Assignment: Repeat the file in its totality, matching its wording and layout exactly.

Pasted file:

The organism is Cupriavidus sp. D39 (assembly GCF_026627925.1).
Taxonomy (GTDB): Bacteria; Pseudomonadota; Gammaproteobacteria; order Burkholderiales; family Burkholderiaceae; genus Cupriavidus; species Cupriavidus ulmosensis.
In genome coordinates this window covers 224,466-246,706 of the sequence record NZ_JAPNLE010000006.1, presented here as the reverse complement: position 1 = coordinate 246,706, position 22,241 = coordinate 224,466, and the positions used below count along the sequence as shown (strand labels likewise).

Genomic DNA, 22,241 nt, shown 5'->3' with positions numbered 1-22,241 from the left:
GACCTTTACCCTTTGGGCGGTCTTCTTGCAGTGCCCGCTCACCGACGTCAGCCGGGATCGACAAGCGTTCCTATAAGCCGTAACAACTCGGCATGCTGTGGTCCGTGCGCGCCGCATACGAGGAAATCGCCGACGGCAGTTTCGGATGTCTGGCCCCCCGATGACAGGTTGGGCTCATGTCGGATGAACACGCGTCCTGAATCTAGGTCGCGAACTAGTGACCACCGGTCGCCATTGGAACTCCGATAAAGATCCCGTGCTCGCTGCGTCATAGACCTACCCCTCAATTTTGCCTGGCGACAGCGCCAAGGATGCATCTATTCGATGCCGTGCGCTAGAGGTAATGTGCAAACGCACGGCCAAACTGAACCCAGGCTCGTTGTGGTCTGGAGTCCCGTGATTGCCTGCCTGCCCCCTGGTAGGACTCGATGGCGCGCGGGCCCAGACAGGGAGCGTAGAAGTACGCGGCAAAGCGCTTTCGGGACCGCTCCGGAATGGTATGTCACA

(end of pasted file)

The organism is Cupriavidus sp. D39 (assembly GCF_026627925.1).
Taxonomy (GTDB): Bacteria; Pseudomonadota; Gammaproteobacteria; order Burkholderiales; family Burkholderiaceae; genus Cupriavidus; species Cupriavidus ulmosensis.
In genome coordinates this window covers 224,466-246,706 of the sequence record NZ_JAPNLE010000006.1, presented here as the reverse complement: position 1 = coordinate 246,706, position 22,241 = coordinate 224,466, and the positions used below count along the sequence as shown (strand labels likewise).

Genomic DNA, 22,241 nt, shown 5'->3' with positions numbered 1-22,241 from the left:
GACCTTTACCCTTTGGGCGGTCTTCTTGCAGTGCCCGCTCACCGACGTCAGCCGGGATCGACAAGCGTTCCTATAAGCCGTAACAACTCGGCATGCTGTGGTCCGTGCGCGCCGCATACGAGGAAATCGCCGACGGCAGTTTCGGATGTCTGGCCCCCCGATGACAGGTTGGGCTCATGTCGGATGAACACGCGTCCTGAATCTAGGTCGCGAACTAGTGACCACCGGTCGCCATTGGAACTCCGATAAAGATCCCGTGCTCGCTGCGTCATAGACCTACCCCTCAATTTTGCCTGGCGACAGCGCCAAGGATGCATCTATTCGATGCCGTGCGCTAGAGGTAATGTGCAAACGCACGGCCAAACTGAACCCAGGCTCGTTGTGGTCTGGAGTCCCGTGATTGCCTGCCTGCCCCCTGGTAGGACTCGATGGCGCGCGGGCCCAGACAGGGAGCGTAGAAGTACGCGGCAAAGCGCTTTCGGGACCGCTCCGGAATGGTATGTCACA